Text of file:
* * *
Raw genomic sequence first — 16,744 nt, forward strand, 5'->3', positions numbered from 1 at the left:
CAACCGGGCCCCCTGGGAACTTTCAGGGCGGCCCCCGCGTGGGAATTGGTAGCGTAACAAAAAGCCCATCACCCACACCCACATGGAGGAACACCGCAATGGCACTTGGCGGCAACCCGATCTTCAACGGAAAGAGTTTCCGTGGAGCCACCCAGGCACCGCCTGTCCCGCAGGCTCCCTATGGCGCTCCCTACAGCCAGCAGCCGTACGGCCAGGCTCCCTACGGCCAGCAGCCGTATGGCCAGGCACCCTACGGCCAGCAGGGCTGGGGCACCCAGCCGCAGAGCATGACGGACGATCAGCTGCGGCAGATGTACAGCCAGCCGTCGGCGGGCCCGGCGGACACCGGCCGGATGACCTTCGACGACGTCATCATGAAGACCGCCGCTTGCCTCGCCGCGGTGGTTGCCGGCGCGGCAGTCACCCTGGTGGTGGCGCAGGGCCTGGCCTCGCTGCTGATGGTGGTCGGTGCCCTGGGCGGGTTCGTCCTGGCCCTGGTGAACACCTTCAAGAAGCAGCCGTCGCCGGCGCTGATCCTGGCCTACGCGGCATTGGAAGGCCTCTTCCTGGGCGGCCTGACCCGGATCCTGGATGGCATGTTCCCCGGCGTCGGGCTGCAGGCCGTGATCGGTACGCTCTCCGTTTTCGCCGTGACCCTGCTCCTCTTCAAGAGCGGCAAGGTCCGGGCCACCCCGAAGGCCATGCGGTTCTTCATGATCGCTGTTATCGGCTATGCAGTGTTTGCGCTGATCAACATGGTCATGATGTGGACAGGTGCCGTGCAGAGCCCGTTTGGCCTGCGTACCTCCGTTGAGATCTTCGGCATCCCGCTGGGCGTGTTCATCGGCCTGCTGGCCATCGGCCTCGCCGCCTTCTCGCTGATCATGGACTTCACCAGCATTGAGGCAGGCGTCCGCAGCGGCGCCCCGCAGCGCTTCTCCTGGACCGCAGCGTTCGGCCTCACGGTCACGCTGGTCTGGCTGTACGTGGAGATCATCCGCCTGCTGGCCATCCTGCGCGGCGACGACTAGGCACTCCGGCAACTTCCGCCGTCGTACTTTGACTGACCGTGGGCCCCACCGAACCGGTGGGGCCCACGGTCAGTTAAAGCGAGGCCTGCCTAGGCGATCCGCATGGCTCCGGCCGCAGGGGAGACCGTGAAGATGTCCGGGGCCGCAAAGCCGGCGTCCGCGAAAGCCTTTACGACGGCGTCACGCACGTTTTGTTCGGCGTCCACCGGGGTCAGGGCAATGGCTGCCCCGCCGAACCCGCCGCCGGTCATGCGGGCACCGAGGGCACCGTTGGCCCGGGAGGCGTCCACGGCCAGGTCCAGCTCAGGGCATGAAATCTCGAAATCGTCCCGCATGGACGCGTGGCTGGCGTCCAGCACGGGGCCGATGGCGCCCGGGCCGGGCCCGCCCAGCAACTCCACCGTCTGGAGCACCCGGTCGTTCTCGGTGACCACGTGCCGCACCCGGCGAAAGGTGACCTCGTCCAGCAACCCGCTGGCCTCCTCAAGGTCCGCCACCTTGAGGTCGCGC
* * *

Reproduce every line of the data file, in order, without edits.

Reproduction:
Raw genomic sequence first — 16,744 nt, forward strand, 5'->3', positions numbered from 1 at the left:
CAACCGGGCCCCCTGGGAACTTTCAGGGCGGCCCCCGCGTGGGAATTGGTAGCGTAACAAAAAGCCCATCACCCACACCCACATGGAGGAACACCGCAATGGCACTTGGCGGCAACCCGATCTTCAACGGAAAGAGTTTCCGTGGAGCCACCCAGGCACCGCCTGTCCCGCAGGCTCCCTATGGCGCTCCCTACAGCCAGCAGCCGTACGGCCAGGCTCCCTACGGCCAGCAGCCGTATGGCCAGGCACCCTACGGCCAGCAGGGCTGGGGCACCCAGCCGCAGAGCATGACGGACGATCAGCTGCGGCAGATGTACAGCCAGCCGTCGGCGGGCCCGGCGGACACCGGCCGGATGACCTTCGACGACGTCATCATGAAGACCGCCGCTTGCCTCGCCGCGGTGGTTGCCGGCGCGGCAGTCACCCTGGTGGTGGCGCAGGGCCTGGCCTCGCTGCTGATGGTGGTCGGTGCCCTGGGCGGGTTCGTCCTGGCCCTGGTGAACACCTTCAAGAAGCAGCCGTCGCCGGCGCTGATCCTGGCCTACGCGGCATTGGAAGGCCTCTTCCTGGGCGGCCTGACCCGGATCCTGGATGGCATGTTCCCCGGCGTCGGGCTGCAGGCCGTGATCGGTACGCTCTCCGTTTTCGCCGTGACCCTGCTCCTCTTCAAGAGCGGCAAGGTCCGGGCCACCCCGAAGGCCATGCGGTTCTTCATGATCGCTGTTATCGGCTATGCAGTGTTTGCGCTGATCAACATGGTCATGATGTGGACAGGTGCCGTGCAGAGCCCGTTTGGCCTGCGTACCTCCGTTGAGATCTTCGGCATCCCGCTGGGCGTGTTCATCGGCCTGCTGGCCATCGGCCTCGCCGCCTTCTCGCTGATCATGGACTTCACCAGCATTGAGGCAGGCGTCCGCAGCGGCGCCCCGCAGCGCTTCTCCTGGACCGCAGCGTTCGGCCTCACGGTCACGCTGGTCTGGCTGTACGTGGAGATCATCCGCCTGCTGGCCATCCTGCGCGGCGACGACTAGGCACTCCGGCAACTTCCGCCGTCGTACTTTGACTGACCGTGGGCCCCACCGAACCGGTGGGGCCCACGGTCAGTTAAAGCGAGGCCTGCCTAGGCGATCCGCATGGCTCCGGCCGCAGGGGAGACCGTGAAGATGTCCGGGGCCGCAAAGCCGGCGTCCGCGAAAGCCTTTACGACGGCGTCACGCACGTTTTGTTCGGCGTCCACCGGGGTCAGGGCAATGGCTGCCCCGCCGAACCCGCCGCCGGTCATGCGGGCACCGAGGGCACCGTTGGCCCGGGAGGCGTCCACGGCCAGGTCCAGCTCAGGGCATGAAATCTCGAAATCGTCCCGCATGGACGCGTGGCTGGCGTCCAGCACGGGGCCGATGGCGCCCGGGCCGGGCCCGCCCAGCAACTCCACCGTCTGGAGCACCCGGTCGTTCTCGGTGACCACGTGCCGCACCCGGCGAAAGGTGACCTCGTCCAGCAACCCGCTGGCCTCCTCAAGGTCCGCCACCTTGAGGTCGCGC